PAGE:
Johnson, who testified both in public with Beal, who was accompanied by Clayton counsel, and in at least one private interview in the presence of Clayton counsel, told the crisis commission how his former firm tried to capitalize on its data by meeting with the three major credit rating agencies -- Fitch, Standard and Poor's, and Moody's Investors Service -- and pitching them on the firm's services. Clayton met multiple times with the rating firms throughout 2006 and '07, according to Johnson's testimony and Clayton's letter.
Clayton was able to track whether loans met standards and how often those that didn't were waived into pools by Wall Street firms, which then likely purchased them and bundled them into securities, according to testimony and documents provided to the crisis commission. Clayton could tell, in effect, how often firms like Morgan Stanley and Deutsche Bank ignored its red flags, on which mortgages, and when.
Company representatives thought this capability could serve Wall Street banks in their quest to identify declining underwriting standards at subprime mortgage originators like New Century Financial and Fremont Investment & Loan. If Morgan Stanley, for example, knew that a certain percentage of New Century loans didn't pass muster, it could force the lender to tighten its standards.
A Wall Street firm could also recognize how often its employees purposely ignored red flags and purchased possibly defective loans. Traders, who got their bonuses in large part based on volume, effectively ran the mortgage-securitization practices at many firms. The more securities they bundled and sold, the higher their bonuses. Risk management officials could have used the Clayton data to rein them in.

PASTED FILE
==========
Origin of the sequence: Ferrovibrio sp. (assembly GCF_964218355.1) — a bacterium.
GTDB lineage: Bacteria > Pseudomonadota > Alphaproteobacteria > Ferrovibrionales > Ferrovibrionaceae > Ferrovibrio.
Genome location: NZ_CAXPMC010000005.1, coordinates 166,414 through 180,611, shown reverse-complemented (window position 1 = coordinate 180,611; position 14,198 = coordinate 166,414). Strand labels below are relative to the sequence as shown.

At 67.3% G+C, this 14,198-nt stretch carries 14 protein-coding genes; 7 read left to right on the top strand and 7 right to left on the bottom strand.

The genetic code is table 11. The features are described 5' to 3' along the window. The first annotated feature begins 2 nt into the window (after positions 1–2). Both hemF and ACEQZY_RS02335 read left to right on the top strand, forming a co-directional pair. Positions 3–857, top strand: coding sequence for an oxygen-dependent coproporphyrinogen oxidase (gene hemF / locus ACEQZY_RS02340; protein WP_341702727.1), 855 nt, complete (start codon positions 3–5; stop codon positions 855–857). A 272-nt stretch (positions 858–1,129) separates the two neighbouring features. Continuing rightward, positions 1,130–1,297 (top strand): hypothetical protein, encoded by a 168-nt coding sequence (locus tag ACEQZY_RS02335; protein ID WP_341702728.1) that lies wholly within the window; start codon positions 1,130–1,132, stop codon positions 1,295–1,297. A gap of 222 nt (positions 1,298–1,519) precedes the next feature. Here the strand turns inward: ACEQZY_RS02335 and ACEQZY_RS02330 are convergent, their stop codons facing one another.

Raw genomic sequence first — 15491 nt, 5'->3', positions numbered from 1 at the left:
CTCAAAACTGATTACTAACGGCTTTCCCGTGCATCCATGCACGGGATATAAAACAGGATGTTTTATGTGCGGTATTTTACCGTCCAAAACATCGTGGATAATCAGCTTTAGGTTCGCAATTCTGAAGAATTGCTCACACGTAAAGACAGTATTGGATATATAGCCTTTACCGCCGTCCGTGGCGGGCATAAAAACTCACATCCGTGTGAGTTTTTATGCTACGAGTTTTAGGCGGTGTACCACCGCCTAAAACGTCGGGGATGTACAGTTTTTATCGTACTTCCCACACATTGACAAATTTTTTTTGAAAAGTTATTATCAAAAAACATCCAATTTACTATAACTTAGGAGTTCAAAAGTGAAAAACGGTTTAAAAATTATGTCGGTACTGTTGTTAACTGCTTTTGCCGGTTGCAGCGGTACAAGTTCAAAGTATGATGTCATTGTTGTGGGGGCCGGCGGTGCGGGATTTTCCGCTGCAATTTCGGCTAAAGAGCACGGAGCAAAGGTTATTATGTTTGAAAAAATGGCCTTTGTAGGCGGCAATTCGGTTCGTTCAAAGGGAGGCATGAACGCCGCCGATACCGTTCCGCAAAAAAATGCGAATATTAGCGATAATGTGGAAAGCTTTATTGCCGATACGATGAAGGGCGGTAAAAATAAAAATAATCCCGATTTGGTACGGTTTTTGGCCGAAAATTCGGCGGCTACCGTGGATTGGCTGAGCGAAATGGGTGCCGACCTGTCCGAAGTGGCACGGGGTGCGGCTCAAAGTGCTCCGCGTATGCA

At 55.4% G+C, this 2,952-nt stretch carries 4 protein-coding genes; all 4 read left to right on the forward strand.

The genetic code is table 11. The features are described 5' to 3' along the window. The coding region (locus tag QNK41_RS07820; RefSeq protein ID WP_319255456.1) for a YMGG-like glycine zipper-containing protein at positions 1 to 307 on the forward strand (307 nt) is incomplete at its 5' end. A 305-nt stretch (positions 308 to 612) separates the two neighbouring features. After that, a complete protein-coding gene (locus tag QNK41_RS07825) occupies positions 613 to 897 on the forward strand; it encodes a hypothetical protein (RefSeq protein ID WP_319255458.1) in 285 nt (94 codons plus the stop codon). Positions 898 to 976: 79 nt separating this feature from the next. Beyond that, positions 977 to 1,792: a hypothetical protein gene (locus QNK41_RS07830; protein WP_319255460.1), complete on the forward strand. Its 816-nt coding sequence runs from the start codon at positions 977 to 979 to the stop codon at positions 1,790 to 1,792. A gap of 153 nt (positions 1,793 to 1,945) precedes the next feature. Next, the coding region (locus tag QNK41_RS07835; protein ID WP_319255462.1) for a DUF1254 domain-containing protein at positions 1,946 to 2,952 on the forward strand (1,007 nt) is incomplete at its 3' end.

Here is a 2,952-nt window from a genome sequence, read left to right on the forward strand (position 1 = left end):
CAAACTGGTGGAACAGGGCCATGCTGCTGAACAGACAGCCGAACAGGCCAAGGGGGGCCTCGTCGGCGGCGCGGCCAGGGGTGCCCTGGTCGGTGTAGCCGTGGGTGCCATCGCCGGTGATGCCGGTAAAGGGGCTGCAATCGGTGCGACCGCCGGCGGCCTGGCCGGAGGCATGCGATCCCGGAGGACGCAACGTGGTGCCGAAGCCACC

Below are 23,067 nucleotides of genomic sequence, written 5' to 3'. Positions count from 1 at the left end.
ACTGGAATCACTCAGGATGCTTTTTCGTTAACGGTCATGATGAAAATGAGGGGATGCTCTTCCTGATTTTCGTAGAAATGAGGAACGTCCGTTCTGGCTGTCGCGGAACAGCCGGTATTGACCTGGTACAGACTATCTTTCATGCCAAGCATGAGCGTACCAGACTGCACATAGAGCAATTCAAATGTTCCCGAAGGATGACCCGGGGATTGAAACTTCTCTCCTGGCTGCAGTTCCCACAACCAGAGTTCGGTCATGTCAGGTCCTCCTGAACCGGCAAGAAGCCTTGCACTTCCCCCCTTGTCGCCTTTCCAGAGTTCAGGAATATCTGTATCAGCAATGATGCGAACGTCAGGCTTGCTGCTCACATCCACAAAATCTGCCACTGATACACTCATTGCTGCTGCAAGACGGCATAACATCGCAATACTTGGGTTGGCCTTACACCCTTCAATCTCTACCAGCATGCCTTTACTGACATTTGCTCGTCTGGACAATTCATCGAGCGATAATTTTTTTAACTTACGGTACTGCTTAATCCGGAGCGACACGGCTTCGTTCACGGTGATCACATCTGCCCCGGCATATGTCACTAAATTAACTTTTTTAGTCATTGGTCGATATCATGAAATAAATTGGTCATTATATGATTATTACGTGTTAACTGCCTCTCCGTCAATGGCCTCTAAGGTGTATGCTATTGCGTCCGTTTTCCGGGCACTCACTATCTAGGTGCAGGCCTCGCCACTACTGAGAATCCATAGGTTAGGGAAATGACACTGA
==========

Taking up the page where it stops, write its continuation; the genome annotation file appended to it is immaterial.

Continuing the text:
Just over half -- 54 percent -- of the more than 910,000 loans Clayton sampled met underwriting standards, documents show. Another 18 percent met the standards with the help of mitigating factors, like a huge down payment, for example. The rest -- 28 percent -- were initially flagged by Clayton. Of those, 39 percent were waived in by firms like Morgan and Deutsche, among others. Virtually every big Wall Street firm used Clayton, records provided to the crisis commission show.
Clayton typically sampled just 10 percent of the loan pool, Beal testified. At the height of the boom, that dipped to as low as five percent. That means that as many as five million loans didn't meet initial underwriting standards, and that more than half of them didn't meet those standards even when there were mitigating circumstances.
Clayton data could have helped managers "get 54 percent closer to 100 percent," Johnson testified. "Good managers manage exceptions and try to get that down," he said.
Credit rating agencies could have used it, too. Clayton's due diligence reports were "a great product to show clients," Johnson told the commission last month.
In a series of acts which the commission's chairman, Phil Angelides, described as "enlightened self interest," Clayton pitched its services to rating firms by effectively saying, "Wouldn't this information be great for you to have as you assign tranche levels of risk?" Johnson testified.
A typical mortgage-backed security is divided into different levels, called tranches, given different ratings based on risk of default. The lower tiers, wiped out first if homeowners defaulted on their loans, were the riskiest and thus have the lowest ratings but offer the highest yields. Higher tranches, wiped out last, have the best ratings but offer the lowest yields. They are supposed to be safer.